Using these assumptions, we modeled the following combination of changes:

  • Increase the standard deduction to $12,000 for single filers, $24,000 for married filers, and $17,650 for heads of household.
  • Eliminate the personal exemption.
  • Allow households to claim a $500 nonrefundable credit for each non-child dependent.
  • Increase the child tax credit to $1,500, with the final $500 nonrefundable.
  • Consolidate the current bottom two income tax brackets into a single tax bracket of 12 percent.
  Current law GOP framework, with assumptions

Standard deduction

$6,350/$9,350/$12,700 $12,000/$17,650/$24,000

Personal exemption

$4,050   $0  

Lowest tax rates

10% and 15% 12%  

Child tax credit

$1,000   $1,500 (only $1,000 refundable)

Dependent tax credit

N/A $500  

Analysis of the GOP Proposals

Overall, these changes would reduce federal revenue by $209 billion over ten years, on a static basis. Raising the standard deduction, increasing the child tax credit, creating a dependent tax credit, and lowering the 15 percent bracket rate would all reduce federal revenue. To partially offset the cost, eliminating the personal exemption and raising the 10 percent bracket rate would raise federal revenue.

The distributional effects of these changes are displayed in the table below.

Income group Static change in after-tax income
0% to 20% 0.15%
20% to 40% 0.35%
40% to 60% 0.30%
60% to 80% 0.54%
80% to 100% -0.05%
   
80% to 90% 0.09%
90% to 95% -0.33%
95% to 99% -0.19%
99% to 100% 0.10%
 Total 0.15%

The combination of proposals we modeled would, on average, lower the tax burden on the bottom 80 percent of households, while slightly raising the tax burden on the top 20 percent of households. The group with the largest gains is households between the 60th and 80th percentile, who would see their after-tax income rise by 0.54 percent.

Households in the bottom 40 percent would benefit most from the increased standard deduction amount, which would more than make up for the loss of the personal exemption for filers and the increase of the lowest bracket rate. Households between the 40th and 80th percentiles would benefit most from decreasing the 15 percent bracket rate to 12 percent.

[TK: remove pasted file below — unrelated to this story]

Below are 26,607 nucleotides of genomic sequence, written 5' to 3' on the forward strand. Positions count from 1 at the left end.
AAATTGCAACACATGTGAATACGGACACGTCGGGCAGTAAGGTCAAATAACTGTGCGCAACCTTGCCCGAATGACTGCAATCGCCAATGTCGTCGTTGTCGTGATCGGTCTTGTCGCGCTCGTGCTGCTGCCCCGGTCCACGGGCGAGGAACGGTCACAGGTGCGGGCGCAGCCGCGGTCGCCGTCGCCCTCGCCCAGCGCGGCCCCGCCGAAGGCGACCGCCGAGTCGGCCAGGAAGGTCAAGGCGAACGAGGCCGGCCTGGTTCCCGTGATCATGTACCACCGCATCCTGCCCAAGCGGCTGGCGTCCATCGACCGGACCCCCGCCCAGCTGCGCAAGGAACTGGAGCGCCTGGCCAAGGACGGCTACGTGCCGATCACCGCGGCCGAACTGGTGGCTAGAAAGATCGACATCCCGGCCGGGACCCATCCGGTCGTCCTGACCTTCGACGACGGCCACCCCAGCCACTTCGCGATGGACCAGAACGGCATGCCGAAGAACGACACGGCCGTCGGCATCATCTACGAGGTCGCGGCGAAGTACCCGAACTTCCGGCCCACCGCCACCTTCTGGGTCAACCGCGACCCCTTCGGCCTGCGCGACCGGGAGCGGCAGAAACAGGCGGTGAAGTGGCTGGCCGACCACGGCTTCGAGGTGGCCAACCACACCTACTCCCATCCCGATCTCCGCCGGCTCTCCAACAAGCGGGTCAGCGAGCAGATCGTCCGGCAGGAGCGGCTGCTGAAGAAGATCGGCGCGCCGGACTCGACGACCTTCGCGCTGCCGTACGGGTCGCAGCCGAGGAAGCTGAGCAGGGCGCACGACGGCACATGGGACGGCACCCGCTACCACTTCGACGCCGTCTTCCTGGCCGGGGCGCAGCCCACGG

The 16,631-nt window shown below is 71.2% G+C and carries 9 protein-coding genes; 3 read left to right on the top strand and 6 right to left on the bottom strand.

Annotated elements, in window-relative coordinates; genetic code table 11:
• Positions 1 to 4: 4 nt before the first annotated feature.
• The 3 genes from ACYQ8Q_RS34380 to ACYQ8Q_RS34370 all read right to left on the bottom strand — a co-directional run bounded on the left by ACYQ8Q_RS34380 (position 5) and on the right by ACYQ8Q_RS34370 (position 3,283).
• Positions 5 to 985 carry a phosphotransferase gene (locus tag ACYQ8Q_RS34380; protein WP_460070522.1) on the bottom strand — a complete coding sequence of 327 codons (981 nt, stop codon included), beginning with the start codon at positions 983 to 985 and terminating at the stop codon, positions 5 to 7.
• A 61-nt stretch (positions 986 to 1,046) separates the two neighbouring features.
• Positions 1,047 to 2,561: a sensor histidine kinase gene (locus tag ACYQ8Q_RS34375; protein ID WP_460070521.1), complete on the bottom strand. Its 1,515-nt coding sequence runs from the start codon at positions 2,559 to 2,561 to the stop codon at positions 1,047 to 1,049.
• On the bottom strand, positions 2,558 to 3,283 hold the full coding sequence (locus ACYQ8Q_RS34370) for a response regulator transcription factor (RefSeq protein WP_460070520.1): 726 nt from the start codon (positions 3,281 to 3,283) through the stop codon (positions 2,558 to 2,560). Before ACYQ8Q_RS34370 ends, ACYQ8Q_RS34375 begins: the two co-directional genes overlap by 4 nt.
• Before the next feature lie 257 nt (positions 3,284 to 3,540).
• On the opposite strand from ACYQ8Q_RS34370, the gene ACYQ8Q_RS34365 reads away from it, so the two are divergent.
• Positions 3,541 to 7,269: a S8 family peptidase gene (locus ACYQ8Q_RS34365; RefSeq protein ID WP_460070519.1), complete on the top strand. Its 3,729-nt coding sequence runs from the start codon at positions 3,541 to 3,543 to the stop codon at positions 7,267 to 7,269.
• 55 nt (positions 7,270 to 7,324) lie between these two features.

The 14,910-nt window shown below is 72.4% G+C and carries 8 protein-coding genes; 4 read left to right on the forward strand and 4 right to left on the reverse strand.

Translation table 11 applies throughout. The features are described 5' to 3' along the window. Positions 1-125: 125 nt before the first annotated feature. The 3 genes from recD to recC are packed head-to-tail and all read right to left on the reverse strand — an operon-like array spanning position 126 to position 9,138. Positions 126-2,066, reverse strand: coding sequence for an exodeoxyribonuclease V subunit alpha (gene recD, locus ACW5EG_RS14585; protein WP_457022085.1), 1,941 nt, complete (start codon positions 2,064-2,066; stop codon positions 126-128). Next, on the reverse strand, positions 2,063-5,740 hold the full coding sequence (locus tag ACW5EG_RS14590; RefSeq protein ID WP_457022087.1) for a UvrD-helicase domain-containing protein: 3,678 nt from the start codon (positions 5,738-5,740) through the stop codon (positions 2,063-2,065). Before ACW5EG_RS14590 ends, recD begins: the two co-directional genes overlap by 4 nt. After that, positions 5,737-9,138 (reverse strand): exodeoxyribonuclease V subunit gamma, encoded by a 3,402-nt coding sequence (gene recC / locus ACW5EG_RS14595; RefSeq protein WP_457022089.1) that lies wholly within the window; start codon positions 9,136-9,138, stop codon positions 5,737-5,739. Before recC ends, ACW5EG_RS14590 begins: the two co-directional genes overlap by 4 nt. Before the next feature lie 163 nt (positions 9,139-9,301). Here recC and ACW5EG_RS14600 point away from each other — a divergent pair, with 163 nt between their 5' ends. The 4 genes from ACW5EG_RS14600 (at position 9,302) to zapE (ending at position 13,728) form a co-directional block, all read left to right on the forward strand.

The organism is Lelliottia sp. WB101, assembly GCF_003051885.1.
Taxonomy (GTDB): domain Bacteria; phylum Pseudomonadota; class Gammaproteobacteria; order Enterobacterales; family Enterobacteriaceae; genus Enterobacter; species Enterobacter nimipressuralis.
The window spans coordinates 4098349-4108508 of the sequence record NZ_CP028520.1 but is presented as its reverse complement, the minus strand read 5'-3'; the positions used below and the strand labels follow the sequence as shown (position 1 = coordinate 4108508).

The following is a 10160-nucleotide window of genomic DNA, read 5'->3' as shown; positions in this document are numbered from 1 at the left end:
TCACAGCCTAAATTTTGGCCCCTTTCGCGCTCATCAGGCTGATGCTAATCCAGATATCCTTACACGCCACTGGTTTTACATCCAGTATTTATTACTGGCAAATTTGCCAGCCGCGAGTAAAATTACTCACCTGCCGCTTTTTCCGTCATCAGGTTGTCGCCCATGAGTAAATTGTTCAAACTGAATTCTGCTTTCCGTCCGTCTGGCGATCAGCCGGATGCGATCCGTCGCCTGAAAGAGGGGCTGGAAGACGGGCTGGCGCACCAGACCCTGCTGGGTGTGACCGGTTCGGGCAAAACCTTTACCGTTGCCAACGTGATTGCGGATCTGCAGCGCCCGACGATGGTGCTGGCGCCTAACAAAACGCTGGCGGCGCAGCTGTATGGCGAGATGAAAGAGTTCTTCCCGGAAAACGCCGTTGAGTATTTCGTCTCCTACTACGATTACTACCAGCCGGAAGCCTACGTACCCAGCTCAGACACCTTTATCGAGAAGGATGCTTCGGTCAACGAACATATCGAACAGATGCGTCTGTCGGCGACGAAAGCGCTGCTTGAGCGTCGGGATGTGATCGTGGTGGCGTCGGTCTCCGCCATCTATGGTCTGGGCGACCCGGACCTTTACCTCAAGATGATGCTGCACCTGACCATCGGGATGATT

Notably, the combination of changes we modeled would actually end up raising taxes on households between the 90th and 99th income percentiles. This is because many of these households currently itemize deductions, and would therefore get limited or no benefit from an increase in the standard deduction. Meanwhile, these households would lose the benefit of the personal exemption for filers, leading to a slightly higher tax burden.

On the other hand, households in the top 1 percent would see a slight gain from this combination of changes. This is because the highest-income households are already barred from benefiting from the personal exemption under the current tax code, due to a provision known as the “personal exemption phaseout.” As a result, the top 1 percent of households would have less to lose from this combination of changes.

Why this Approach?

Most of the distributional effects in the table above are relatively small. Why would Republican lawmakers be interested in shuffling these provisions for lower-middle income Americans if it didn’t lead to major changes in the distribution of the tax burden?

One potential advantage of this approach is that it increases the standard deduction, which would be an important simplification of the federal tax code. Currently, millions of U.S. households go through the process of deciding whether to itemize their deductions each year, requiring a fair amount of recordkeeping, calculations, and compliance with IRS rules. A larger standard deduction would mean that the millions of households would no longer need to determine whether to itemize, making the tax filing process simpler.

That said, we still don’t have all the details of what a Republican tax bill would include, so it’s hard to determine the entire impact this approach would ultimately have. Hopefully, lawmakers will fill in the blanks soon.


[1] Here, I use “lower-middle income households” loosely to signify households that currently fall in the 10 percent and 15 percent tax brackets.